INDIANAPOLIS — As Howie Roseman and Doug Pederson made clear this week at the NFL combine, the Eagles will have many difficult decisions to make with their Super Bowl-winning roster, but there is one that should be relatively easy: extending Brandon Graham’s contract.
The defensive end is entering the last year of a four-year, $26 million contract he signed in March, 2015. Graham has outplayed the contract, significantly over the last two seasons, and he has publicly stated his desire to be compensated.
It should be a no-brainer for the Eagles to get an extension done this offseason rather than risk losing one of their best players — arguably the heart and soul of the defense — next year in free agency. Roseman, by all indications, understands the urgency.
“Brandon Graham is an unbelievable player, an unbelievable person,” Roseman said Wednesday. “Everyone wants more money. That’s the nature of the business. He certainly deserves the opportunity to get more. We love having him here. We hope he finishes his career as an Eagle. We have a great relationship with him.”
Will that relationship be tested? The Eagles reached out to Graham’s camp during last season, but talks were merely cursory and then eventually shelved until the offseason. While Roseman has many balls in the air, the Eagles’ executive vice president of football operations is expected to make an offer over the next few weeks.
But will his initial bid reflect the 29-year-old Graham’s performance from 2016 to 2017 – when he returned to his natural 4-3 end position – or will it be based upon projections of how he may play as he enters his 30s?
“For me, it’s all about getting as much as you can while you can play because when it’s over, it’s over,” Graham said to NBCSports Philly last month. “I know Howie and those guys, if they want me here, they’re going to make sure they get me here. For me, I want to be here. Everybody knows I want to be here.
“They see the passion I have and I’m happy to be able to bring the trophy back to Philly. Now, it’s just all about making sense, just getting me protected for the future because obviously I want to retire here.”
Graham has yet to be voted to a Pro Bowl, but that says more about the process than it does about his excellence over the last two seasons. He doesn’t have big sack numbers, although his 9-1/2 sacks this season set a career high and earned him an additional $1 million in incentives after the Eagles marginally sweetened his deal last summer.
But Graham has consistently generated pressure as a pass rusher. He has developed into one of the best run-stopping edge defenders in the NFL. And he is often the Eagles’ engine-starter, when they need an early stop, and their finisher, when they need a big play late.
He became a Philly hero when he strip-sacked Tom Brady in one of the biggest plays from Super Bowl LII. Graham’s forced fumble came with a little over two minutes left and all but iced the game. And it came from the fourth highest-paid defensive lineman with the Eagles.
Few could argue with defensive tackle Fletcher Cox’s six-year, $102.6 million contract. A Patriots double-team block on Cox freed up Graham one-on-one before he got to Brady.
Defensive tackle Tim Jernigan signed a four-year, $48 million extension in November, and while the size of that deal is up for debate, the Eagles were locking up a 25-year-old free-agent-to-be based partly upon projection.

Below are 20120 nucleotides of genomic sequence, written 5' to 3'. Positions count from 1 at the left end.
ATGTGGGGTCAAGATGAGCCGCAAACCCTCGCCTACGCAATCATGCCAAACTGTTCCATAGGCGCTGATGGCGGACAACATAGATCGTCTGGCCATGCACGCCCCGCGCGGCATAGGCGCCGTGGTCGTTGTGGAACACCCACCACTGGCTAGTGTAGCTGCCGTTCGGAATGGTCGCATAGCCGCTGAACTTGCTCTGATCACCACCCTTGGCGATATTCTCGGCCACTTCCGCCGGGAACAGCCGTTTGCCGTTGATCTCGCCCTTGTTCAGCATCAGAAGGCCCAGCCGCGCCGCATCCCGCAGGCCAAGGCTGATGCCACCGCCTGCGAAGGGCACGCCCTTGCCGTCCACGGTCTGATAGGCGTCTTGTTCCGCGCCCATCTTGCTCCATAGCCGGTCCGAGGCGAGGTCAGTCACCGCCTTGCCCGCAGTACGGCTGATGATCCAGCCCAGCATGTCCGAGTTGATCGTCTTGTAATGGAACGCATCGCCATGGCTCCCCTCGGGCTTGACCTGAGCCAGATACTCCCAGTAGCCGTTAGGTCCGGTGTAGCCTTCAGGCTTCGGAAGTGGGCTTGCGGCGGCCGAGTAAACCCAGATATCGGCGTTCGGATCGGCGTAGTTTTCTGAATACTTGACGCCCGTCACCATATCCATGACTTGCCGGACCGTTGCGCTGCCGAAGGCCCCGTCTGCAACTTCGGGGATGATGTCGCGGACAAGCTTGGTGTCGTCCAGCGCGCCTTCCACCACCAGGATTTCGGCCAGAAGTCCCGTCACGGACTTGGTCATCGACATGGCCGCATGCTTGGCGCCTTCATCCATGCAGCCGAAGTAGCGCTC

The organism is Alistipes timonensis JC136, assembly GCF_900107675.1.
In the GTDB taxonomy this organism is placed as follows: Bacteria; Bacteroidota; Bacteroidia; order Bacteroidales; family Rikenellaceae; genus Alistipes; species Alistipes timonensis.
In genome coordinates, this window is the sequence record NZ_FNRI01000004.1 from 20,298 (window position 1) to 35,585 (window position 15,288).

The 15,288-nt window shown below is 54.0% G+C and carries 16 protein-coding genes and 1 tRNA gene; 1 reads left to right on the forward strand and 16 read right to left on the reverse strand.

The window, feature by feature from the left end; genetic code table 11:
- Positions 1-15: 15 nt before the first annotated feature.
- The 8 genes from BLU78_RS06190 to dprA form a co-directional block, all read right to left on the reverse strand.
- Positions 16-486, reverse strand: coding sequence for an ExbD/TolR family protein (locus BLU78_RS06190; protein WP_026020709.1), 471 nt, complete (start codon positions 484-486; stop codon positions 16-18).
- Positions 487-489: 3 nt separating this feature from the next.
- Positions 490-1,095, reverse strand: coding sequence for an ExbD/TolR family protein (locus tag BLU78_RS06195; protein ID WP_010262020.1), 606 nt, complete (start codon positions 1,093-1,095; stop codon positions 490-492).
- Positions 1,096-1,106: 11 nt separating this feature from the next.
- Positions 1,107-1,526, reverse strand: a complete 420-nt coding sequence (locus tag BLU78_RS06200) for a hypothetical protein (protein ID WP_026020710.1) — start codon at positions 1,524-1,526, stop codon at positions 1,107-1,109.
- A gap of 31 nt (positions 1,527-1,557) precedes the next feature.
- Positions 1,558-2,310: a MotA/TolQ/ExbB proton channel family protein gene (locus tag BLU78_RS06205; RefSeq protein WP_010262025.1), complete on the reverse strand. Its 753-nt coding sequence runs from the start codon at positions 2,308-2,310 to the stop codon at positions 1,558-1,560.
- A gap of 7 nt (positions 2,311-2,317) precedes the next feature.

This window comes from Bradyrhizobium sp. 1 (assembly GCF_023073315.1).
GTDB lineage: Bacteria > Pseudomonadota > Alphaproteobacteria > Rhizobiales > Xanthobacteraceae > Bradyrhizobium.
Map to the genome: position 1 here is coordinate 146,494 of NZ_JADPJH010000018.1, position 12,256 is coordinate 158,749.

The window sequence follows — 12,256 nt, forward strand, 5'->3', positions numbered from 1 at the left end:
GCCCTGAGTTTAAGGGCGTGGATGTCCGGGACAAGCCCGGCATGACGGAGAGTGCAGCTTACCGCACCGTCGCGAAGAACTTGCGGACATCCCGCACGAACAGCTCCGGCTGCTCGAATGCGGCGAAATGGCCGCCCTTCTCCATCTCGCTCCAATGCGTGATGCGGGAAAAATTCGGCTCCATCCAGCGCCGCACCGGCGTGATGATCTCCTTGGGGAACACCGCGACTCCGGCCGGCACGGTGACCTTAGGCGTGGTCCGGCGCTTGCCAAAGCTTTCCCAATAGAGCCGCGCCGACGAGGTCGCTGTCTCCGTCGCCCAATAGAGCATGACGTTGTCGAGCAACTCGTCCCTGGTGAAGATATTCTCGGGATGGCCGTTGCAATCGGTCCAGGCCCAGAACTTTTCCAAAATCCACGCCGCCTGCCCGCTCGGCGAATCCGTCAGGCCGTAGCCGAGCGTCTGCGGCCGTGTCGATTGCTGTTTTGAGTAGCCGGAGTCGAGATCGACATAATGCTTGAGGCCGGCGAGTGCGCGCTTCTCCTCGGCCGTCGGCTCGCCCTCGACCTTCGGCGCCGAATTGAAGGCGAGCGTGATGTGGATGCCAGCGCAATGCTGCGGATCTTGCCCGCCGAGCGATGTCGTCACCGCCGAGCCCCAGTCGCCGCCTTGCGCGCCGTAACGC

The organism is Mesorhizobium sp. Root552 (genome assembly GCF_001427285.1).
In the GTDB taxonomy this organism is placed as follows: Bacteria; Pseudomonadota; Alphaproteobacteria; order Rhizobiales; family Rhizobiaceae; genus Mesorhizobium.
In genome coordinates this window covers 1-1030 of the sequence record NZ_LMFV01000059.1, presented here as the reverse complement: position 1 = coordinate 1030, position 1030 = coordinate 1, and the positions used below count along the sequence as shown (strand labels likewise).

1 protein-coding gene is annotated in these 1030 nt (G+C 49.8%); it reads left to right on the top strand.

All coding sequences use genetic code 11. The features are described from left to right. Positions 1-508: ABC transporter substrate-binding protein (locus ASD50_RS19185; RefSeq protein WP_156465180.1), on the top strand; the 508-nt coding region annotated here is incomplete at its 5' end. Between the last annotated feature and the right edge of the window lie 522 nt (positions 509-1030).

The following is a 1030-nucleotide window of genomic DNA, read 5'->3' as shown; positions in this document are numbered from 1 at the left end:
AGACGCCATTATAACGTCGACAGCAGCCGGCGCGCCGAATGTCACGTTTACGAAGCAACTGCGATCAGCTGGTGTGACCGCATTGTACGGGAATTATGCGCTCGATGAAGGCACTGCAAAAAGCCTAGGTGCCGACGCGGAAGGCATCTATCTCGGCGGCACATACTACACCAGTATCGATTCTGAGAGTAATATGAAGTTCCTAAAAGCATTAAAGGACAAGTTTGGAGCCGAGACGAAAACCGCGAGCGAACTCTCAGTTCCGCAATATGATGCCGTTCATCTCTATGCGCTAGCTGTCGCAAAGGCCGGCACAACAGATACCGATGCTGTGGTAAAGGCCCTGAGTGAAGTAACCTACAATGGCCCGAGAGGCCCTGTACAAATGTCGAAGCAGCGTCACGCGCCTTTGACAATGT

But Vinny Curry’s five-year, $46.25 million contract is egregious when compared with that of his fellow defensive end. That discrepancy will be modified, and not just with a Graham extension. Curry is unlikely to return with an $11 million salary cap number. The Eagles could either trade or release him and save only $5 million, or they could paint a scenario in which he agrees to a pay cut.
While Roseman was effusive in his praise when asked about Graham, his plans for Curry struck a different tone.
“We’re going to continue to invest in our defensive line,” Roseman said. “We feel very confident for us to be successful on defense it has to be waves of defensive linemen, that those guys come in fresh, that they’re fastball off the edge and then the inside. You saw, it was certainly a turning point in the game, we couldn’t get home, and then at the end of the game, [Graham] got home. He wasn’t playing 90 percent of the snaps and he had fresh legs at the end
“That’s always going to be a priority. I’m not going to get into specifics about any player. But we’re not going to have less resources on the defensive line.”
Curry had a solid season – his first as a starter. But he has had just 5-1/2 sacks over the last two seasons – nine over his last 50 games – and those kinds of numbers don’t justify his salary, especially with Derek Barnett poised to assume the starting right end spot.
Graham loses a little, in terms of leverage, because he rushes from the left against right tackles and isn’t as disruptive as top left ends like Von Miller and Khalil Mack. But he’s right there at the next tier and could get paid as much as Calais Campbell did when the Jaguars gave the then-31-year-old end a four-year, $60 million contract last offseason.
Graham will turn 30 on April 3, but he has played far fewer snaps than most typical first-round ends. He has missed only one game over the last six seasons, but he became a starter – for coaching and scheme reasons – only three years ago.
And then there are the off-the-field intangibles Graham brings to the Eagles. He is routinely cited as one of the hardest workers on the team. He is a locker room, in-the-huddle leader. And he’s the type of player coach Doug Pederson would rather not irritate, something Pederson said he wouldn’t hesitate to tell Roseman.
“Guys really respect him,” Pederson said. “He was a huge part of the defense. Made the game-winning play basically in the Super Bowl, and he’s certainly valuable to the team.”
It’s time the Eagles showed him.